[0037] There is also a second angle measuring means 70 mounted on the first arm member 30 so as to be oriented transversely the first longitudinal axis “B”, by means of a hinge member 39, for movement between a stowed position whereat the second angle measuring means 70 is retained within a recess 37 as is best seen in FIG. 2, and for movement to an extended in use position, as indicated by arrow “E”. In the extended in use position, the second angle measuring means can be used to indicate whether the first arm member 30 is level in a side-to-side orientation. In the preferred embodiment as illustrated, the second angle measuring means 70 comprises a gravity based angle indicator 70 that is similar to the first gravity based angle indicator, and also indicates the complement of the angle of the first longitudinal axis “B” with respect to vertical.

[0038] It should be understood that any other suitable type of angle indicating device could be used in place of the first angle measuring means 60 and the second angle measuring means 70. For instance, in an alternative embodiment device 120 of the present invention, as shown in FIG. 5, an electronic inclinometer, which is a digital type gravity based angle indicator, is shown mounted on each of the first arm member 130 and the second arm member 140, of the device 120.

[0039] Reference will now be made to FIGS. 6 through 9, which show the preferred embodiment device 20 in use.

[0040] Use of the device 20 of the present invention will now be described with reference to FIG. 6. The device 20 has been secured to the end of a first pipe 22, which first pipe 22 has been received into the slot 38 of the first arm member 30 such that the first pipe 22 is securely engaged against the second object engaging surface 36 b. The first pipe 22 is secured in place by the threaded fastener 82. The second arm member 40 is then pivoted about the transverse pivot axis “T” such that the laser 50 projects its laser beam “LB” to the destination, mainly the second pipe 24. The first gravity based angle indicator 60 is read, specifically the two arms that show the complementary angles, to indicate the angle that the first pipe 22 must be “bent” in order to be directed at the end of the second pipe 24.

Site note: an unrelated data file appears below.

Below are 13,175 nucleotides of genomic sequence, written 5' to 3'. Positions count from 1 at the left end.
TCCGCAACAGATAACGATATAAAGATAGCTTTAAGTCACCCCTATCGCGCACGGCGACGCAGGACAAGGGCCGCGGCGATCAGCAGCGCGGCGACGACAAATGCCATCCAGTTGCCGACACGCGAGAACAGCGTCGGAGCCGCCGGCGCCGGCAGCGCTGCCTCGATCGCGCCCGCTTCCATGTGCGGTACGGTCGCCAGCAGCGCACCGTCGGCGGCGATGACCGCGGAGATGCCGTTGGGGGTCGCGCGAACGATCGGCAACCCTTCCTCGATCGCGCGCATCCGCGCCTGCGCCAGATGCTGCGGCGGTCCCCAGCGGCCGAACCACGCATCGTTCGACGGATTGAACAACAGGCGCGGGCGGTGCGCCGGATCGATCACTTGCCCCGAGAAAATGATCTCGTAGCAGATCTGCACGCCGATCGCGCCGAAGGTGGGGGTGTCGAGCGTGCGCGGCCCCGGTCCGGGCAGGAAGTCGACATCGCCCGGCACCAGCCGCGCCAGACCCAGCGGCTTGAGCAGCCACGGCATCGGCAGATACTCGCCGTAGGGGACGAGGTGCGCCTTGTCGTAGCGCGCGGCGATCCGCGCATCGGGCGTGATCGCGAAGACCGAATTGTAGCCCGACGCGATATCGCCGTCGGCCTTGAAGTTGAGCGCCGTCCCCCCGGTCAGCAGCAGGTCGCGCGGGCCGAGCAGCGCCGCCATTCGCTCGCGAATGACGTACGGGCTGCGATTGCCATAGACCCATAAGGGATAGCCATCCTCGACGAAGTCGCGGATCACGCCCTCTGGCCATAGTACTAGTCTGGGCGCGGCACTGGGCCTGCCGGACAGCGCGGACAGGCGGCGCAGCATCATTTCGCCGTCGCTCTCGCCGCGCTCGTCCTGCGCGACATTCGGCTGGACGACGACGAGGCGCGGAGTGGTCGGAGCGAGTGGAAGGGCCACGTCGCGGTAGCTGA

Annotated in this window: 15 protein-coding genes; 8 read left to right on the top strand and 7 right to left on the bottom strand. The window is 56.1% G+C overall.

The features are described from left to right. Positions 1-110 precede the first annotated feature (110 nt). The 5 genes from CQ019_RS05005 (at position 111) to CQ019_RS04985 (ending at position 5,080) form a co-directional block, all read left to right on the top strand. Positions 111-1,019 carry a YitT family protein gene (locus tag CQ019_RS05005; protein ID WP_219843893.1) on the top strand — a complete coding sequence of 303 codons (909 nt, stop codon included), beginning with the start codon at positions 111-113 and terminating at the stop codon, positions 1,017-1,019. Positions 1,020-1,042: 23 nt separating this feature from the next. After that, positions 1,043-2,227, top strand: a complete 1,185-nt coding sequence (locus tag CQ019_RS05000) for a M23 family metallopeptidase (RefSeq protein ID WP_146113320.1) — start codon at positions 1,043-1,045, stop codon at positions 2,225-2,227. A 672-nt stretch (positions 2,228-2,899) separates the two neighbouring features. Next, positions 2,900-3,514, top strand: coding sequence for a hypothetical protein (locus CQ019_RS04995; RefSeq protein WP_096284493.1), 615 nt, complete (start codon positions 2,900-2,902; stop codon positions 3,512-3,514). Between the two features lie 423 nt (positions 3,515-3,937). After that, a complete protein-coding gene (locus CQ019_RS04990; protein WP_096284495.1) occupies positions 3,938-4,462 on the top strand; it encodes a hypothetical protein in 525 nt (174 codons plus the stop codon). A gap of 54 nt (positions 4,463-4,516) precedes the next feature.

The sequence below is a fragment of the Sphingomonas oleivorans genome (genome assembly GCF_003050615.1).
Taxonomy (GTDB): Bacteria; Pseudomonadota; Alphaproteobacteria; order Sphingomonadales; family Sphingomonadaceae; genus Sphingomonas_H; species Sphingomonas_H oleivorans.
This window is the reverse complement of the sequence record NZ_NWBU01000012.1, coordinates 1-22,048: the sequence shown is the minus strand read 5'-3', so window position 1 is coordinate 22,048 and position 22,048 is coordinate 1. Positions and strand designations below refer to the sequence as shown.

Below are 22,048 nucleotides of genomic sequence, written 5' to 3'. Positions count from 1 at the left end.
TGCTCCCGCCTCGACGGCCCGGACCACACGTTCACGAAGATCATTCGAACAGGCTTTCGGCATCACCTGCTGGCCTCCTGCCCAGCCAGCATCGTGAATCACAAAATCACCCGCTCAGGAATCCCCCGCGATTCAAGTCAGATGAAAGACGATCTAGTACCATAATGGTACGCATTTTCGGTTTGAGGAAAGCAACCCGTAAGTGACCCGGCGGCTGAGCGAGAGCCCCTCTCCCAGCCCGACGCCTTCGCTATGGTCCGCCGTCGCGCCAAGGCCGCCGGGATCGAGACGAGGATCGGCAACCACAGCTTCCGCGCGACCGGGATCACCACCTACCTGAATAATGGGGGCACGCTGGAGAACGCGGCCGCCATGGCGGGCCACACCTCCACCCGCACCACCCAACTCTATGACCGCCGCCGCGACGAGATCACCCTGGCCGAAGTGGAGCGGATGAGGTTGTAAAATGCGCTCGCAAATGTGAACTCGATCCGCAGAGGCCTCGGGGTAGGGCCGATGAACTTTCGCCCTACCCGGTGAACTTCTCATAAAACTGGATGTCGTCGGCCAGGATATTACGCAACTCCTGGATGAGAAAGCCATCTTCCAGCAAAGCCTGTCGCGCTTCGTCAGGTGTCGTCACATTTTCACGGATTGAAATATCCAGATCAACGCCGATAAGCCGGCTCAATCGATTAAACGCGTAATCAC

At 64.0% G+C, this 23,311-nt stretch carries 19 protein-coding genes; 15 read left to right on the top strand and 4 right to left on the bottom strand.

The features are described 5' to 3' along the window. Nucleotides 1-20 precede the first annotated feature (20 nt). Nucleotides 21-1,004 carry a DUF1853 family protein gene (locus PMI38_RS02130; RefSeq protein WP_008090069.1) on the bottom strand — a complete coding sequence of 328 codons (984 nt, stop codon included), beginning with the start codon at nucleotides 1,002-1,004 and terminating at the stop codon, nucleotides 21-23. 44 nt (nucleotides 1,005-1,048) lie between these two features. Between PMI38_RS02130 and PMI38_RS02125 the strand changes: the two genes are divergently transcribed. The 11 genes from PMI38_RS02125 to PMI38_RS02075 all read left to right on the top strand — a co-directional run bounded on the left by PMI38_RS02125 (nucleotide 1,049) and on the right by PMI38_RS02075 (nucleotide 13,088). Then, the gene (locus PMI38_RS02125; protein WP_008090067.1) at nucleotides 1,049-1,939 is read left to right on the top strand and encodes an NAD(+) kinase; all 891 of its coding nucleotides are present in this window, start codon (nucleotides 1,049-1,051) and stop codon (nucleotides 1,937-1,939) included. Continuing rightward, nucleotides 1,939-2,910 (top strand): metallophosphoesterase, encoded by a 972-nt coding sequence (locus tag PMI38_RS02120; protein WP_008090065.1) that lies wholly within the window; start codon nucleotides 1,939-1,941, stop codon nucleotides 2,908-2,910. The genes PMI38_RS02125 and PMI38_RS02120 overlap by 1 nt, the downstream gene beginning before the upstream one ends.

[0041] Reference with now be made to FIG. 7, which shows the device 20 of the present invention secured in place on the end of the first pipe 22. A “Y”-connector 23 of a known angle, such as 30 degrees, is to be used on the second pipe. The precise location of the “Y”-connector 23 must be determined. The first arm member 30 and the second arm member 40 are set to a known angle of 30 degrees, as indicated by the complementary pointers on the first gravity based angle indicator 60 on the first arm member 30. This setting of the angle must be done with the first gravity based angle indicator 60 oriented vertically upwardly. When the device 20 is in place, the laser 50 projects its laser beam “LB” to the location on an existing pipe where “Y”-connector 23 of the same known angle of 30 degrees is to be inserted.